Dmytro Ruzhevych is 14 years old and despite his difficult diagnosis he became the youngest library director in Ukraine. An expert commission even inscribed him into the Ukrainian Book of Records. Hromadske went to Donetsk to find out how he managed to do it.
Dmytro lives in the village Serhiyivka in the Donetsk region. The population of this war zone village is about 2 thousand people. Dmytro has spinal muscular atrophy. He can only move one finger. Nevertheless, he is the youngest volunteer library director in Ukraine.
In his room, which is in fact the first open library in the village, there is a huge bookcase full of books.
“We are going to take these books to the orphanages,” Dmytro says, pointing at a number of cardboard boxes with books. According to him, there is not enough space in the small apartment where he lives with his mother and sister to keep these books.
Currently there are about 1,500 books in the library, 600 of them Dmytro gave to the school library, and hundreds more – to the village library.
"A volunteer, Maksym Potapchuk, introduced me to the Kyiv fairy-tale writer Yevheniya Pirog. She called me, we talked a lot, then she offered to pick the books for the library and I agreed,” Dmytro explains.
The writer Yevheniya Pirog, a founder of the national project "Add Reading", said: "We encourage people from different cities to send letters to Dmytro and give him a chance to travel across Ukraine through them, because he doesn’t have an opportunity to do that. That’s how the initiative "Letter to Dmytro" began." Over time, people started to send books more often than letters and they had to think of what to do with them. In the end they came up with the idea of opening a library.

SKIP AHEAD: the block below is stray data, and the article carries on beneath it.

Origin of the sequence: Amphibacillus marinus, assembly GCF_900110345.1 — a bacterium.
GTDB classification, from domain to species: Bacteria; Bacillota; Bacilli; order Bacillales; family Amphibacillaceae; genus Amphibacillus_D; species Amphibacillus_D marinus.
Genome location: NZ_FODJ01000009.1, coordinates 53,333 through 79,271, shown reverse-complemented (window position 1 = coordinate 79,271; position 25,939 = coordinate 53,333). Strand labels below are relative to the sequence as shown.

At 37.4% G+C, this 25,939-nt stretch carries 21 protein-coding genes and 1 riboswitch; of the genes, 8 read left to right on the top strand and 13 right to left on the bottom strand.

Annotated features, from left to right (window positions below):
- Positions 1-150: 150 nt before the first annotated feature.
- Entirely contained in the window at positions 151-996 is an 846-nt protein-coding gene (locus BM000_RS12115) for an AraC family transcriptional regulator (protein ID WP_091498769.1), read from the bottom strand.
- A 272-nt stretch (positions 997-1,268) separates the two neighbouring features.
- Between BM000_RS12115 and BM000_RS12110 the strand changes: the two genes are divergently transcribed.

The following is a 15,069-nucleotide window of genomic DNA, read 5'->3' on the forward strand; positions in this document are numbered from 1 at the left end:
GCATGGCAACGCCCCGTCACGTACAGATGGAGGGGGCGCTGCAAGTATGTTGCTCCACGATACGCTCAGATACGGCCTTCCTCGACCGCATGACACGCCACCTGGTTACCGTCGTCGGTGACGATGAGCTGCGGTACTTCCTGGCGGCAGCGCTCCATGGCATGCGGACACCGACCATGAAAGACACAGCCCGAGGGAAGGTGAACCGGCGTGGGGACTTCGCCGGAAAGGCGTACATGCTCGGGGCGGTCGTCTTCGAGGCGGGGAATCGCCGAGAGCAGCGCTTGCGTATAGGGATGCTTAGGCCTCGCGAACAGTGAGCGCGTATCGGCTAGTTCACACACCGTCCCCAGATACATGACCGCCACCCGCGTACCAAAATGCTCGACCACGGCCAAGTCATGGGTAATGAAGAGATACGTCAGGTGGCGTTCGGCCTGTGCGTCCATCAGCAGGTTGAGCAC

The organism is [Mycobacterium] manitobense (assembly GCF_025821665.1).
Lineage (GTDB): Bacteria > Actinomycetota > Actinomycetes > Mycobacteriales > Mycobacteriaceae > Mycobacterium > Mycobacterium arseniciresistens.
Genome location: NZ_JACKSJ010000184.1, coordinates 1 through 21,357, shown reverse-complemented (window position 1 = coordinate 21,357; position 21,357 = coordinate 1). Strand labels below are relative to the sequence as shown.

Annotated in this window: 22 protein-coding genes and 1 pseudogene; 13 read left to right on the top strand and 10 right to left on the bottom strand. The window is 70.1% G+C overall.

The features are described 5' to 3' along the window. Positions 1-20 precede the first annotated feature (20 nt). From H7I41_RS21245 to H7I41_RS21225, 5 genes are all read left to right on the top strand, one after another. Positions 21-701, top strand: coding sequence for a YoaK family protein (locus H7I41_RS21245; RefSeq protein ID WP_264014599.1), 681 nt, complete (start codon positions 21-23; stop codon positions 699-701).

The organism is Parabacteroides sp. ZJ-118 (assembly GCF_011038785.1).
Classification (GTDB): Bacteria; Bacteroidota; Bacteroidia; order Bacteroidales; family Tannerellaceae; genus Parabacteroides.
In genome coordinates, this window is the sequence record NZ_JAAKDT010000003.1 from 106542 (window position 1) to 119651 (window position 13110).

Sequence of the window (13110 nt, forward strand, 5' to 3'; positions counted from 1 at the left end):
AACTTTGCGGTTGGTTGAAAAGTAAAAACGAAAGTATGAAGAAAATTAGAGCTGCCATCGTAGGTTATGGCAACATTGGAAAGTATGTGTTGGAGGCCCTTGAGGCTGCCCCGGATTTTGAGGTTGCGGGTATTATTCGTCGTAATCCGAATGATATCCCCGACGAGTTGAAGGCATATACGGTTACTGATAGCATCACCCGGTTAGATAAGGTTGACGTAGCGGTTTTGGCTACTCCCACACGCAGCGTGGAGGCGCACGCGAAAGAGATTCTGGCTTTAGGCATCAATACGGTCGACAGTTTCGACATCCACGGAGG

"People were ignoring Dmytro until he became a director of the library. Now they invite him to different events”, says Yevgeniya Pirog. “The fact that children did not communicate with him disappointed the boy very much. We began to realize that it’s not just about a new library, though this is also important, but more so about the socialization of people such as Dmytro. In such a way the population learns how to coexist and communicate with people with disabilities".
Dmytro studies the general curriculum, teachers come to his home. Serhiyivka School Vice Principal Valentyna Mykolaivna says that she also takes books from Dmytro’s library: "We were studying "The blind musician" in the 6th grade, but we did not have this book in the library, so Dima helped us out".
There are a lot of honors on the walls of Dmytro’s room: the Ukrainian and foreign literature competition "Sunflower" diploma, international scientific competition "Root" certificate, and a Ukrainian Book of Records certificate which confirms that he is the youngest librarian in Ukraine.
"I like to read fiction, detectives, fantasy. My favorite are books about Harry Potter and ‘The Heroes of Olympus’ by Percy Jackson", he says.
Dmytro dreams of becoming a computer science teacher. His mother Lyudmila is now in search of institutions where people with disabilities can get a degree. She also helps her son manage his library.
"This is a very open family. Not only Dima’s disease, but also the fact that they seek an active life, and are positive about the changes in Ukraine, makes them special. This makes them different from the rest in the village”, says Yevheniya Pirog. She also mentions that many locals don’t understand such initiatives.
Hromadske talked to the locals to find out whether they know about Dmytro’s initiative and what they think about the library. The majority of people either refused to comment or said that hadn’t heard of it. Even the village council said nothing to us, because the head was out. Only two elderly village residents and children from Serhiyivka School answered our questions and were pleased with the new library.
"People come to me to read. I offer them the books, they choose, then I put the information in the register and they get a book. Everyone is afraid of me, so nobody has been fined yet", says Dmytro.